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The impacts of rainfall runoff on tidal creek algal and bacterial production

UNCW Author/Contributor (non-UNCW co-authors, if there are any, appear on document)
Michelle L. Ortwine (Creator)
Institution
The University of North Carolina Wilmington (UNCW )
Web Site: http://library.uncw.edu/
Advisor
Lawrence Cahoon

Abstract: Field and mesocosm experiments were performed to examine the affects of different nutrient concentrations on production of bacteria and phytoplankton in three New Hanover County, North Carolina, tidal creeks of differing watershed impervious cover. Radiotracer assays were performed to determine production rates using tritiated-thymidine for bacteria and 14-C bicarbonate for phytoplankton. The field study compared production rates and nutrient concentrations monthly during dry and rain conditions and the mesocosm experiment compared production rates given different combinations of nutrients approximating concentrations from rain events (control, NP, NPSi, NPC). Pages Creek had mean daily heterotrophic and autotrophic production rates of 36.4 and 395.4 mgC m-3day-1, respectively. Physical parameters control production in Pages Creek, while nutrients are also a limiting factor in Howe and Bradley Creeks. Nutrient concentrations are generally similar between creeks, all of which are also nitrogen limited. Mean heterotrophic and autotrophic production rates in Howe Creek were 38.3 and 636.7 mgC m-3day-1, respectively. Production rates in Bradley Creek were 41.1 mgC m-3day-1 heterotrophically, and 547.2 mgC m- 3day-1 autotrophically. Production ratios in Bradley Creek differ from the other creeks, indicating interdependence between bacteria and algae. Both types of production correlated with dissolved carbohydrates in this creek, suggesting that phytoplankton supply dissolved carbohydrates to support bacterial growth. This research shows that though nutrient concentrations and production appear to be similar among creeks, there are differences in response to nutrient concentrations and grazing pressure, which may be anthropogenically altered.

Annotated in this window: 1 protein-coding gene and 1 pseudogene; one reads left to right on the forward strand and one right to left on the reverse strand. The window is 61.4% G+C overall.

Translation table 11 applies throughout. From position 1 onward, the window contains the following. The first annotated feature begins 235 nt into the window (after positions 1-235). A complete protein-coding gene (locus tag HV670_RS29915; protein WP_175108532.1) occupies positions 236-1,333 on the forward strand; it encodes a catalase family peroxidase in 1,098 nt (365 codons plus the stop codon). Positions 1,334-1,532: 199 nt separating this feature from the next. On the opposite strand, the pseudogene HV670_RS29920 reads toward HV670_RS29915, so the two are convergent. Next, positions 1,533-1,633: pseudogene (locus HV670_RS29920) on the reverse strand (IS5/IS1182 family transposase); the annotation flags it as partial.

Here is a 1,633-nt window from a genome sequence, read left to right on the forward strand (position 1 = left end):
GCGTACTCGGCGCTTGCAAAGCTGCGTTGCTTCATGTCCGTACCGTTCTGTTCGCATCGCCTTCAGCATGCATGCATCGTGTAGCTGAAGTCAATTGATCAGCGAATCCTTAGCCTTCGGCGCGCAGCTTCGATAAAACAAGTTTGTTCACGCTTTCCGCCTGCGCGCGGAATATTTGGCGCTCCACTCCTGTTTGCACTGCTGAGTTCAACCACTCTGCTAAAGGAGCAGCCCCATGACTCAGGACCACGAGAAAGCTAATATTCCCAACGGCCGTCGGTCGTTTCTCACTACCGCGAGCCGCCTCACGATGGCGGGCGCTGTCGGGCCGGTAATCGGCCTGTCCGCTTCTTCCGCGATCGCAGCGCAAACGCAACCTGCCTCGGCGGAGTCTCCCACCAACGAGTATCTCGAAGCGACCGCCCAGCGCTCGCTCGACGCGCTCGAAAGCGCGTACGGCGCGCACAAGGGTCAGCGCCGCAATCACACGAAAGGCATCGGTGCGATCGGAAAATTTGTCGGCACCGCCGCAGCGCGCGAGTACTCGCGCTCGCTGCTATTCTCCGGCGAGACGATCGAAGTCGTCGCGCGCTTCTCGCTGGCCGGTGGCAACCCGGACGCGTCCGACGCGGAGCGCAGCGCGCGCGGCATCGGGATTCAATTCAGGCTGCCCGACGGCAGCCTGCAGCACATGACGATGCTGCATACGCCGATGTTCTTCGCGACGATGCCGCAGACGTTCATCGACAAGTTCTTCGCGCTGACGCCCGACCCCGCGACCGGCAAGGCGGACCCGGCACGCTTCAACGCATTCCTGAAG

Additional Information

Publication
Thesis
A Thesis Submitted to the University of North Carolina at Wilmington in Partial Fulfillment of the Requirement for the Degree of Masters of Science
Language: English
Date: 2009
Keywords
Bacterial growth--North Carolina--Bradley Creek, Bacterial growth--North Carolina--Howe Creek, Bacterial growth--North Carolina--Pages Creek, Rain-water (Water-supply)--North Carolina--Howe Creek, Algae--Effect of water pollution on, Algae--North Carolina--Bradley Creek--Growth, Algae--North Carolina--Howe Creek--Growth, Algae--North Carolina--Pages Creek--Growth, Rain-water (Water-supply)--North Carolina--Bradley Creek, Rain-water (Water-supply)--North Carolina--Pages Creek
Subjects
Algae -- North Carolina -- Pages Creek -- Growth
Algae -- North Carolina -- Howe Creek -- Growth
Algae -- North Carolina -- Bradley Creek -- Growth
Bacterial growth -- North Carolina -- Pages Creek
Bacterial growth -- North Carolina -- Howe Creek
Bacterial growth -- North Carolina -- Bradley Creek
Rain-water (Water-supply) -- North Carolina -- Howe Creek
Rain-water (Water-supply) -- North Carolina -- Bradley Creek
Rain-water (Water-supply) -- North Carolina -- Pages Creek
Algae -- Effect of water pollution on